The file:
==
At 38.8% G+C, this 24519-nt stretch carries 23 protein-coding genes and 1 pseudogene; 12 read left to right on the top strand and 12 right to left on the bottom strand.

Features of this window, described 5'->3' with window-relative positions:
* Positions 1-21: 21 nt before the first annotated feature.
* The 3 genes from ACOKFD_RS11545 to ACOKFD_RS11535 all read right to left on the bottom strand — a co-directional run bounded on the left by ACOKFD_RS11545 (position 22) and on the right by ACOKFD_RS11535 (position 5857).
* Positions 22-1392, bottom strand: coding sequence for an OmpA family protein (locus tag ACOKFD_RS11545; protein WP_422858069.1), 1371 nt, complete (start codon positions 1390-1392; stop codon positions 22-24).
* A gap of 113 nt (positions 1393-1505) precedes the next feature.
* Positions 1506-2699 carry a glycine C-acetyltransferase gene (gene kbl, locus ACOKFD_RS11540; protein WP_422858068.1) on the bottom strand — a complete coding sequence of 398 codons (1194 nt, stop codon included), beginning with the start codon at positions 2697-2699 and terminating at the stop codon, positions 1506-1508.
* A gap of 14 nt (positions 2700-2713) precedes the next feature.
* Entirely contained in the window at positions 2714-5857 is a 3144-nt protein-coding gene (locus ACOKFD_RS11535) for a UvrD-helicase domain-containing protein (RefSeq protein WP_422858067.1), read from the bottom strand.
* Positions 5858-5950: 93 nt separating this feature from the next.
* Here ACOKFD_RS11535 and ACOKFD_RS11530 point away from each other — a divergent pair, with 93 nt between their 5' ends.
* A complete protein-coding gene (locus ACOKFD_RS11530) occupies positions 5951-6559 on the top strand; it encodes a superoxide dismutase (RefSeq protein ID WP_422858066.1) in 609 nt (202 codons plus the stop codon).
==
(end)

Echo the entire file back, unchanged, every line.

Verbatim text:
At 38.8% G+C, this 24519-nt stretch carries 23 protein-coding genes and 1 pseudogene; 12 read left to right on the top strand and 12 right to left on the bottom strand.

Features of this window, described 5'->3' with window-relative positions:
* Positions 1-21: 21 nt before the first annotated feature.
* The 3 genes from ACOKFD_RS11545 to ACOKFD_RS11535 all read right to left on the bottom strand — a co-directional run bounded on the left by ACOKFD_RS11545 (position 22) and on the right by ACOKFD_RS11535 (position 5857).
* Positions 22-1392, bottom strand: coding sequence for an OmpA family protein (locus tag ACOKFD_RS11545; protein WP_422858069.1), 1371 nt, complete (start codon positions 1390-1392; stop codon positions 22-24).
* A gap of 113 nt (positions 1393-1505) precedes the next feature.
* Positions 1506-2699 carry a glycine C-acetyltransferase gene (gene kbl, locus ACOKFD_RS11540; protein WP_422858068.1) on the bottom strand — a complete coding sequence of 398 codons (1194 nt, stop codon included), beginning with the start codon at positions 2697-2699 and terminating at the stop codon, positions 1506-1508.
* A gap of 14 nt (positions 2700-2713) precedes the next feature.
* Entirely contained in the window at positions 2714-5857 is a 3144-nt protein-coding gene (locus ACOKFD_RS11535) for a UvrD-helicase domain-containing protein (RefSeq protein WP_422858067.1), read from the bottom strand.
* Positions 5858-5950: 93 nt separating this feature from the next.
* Here ACOKFD_RS11535 and ACOKFD_RS11530 point away from each other — a divergent pair, with 93 nt between their 5' ends.
* A complete protein-coding gene (locus ACOKFD_RS11530) occupies positions 5951-6559 on the top strand; it encodes a superoxide dismutase (RefSeq protein ID WP_422858066.1) in 609 nt (202 codons plus the stop codon).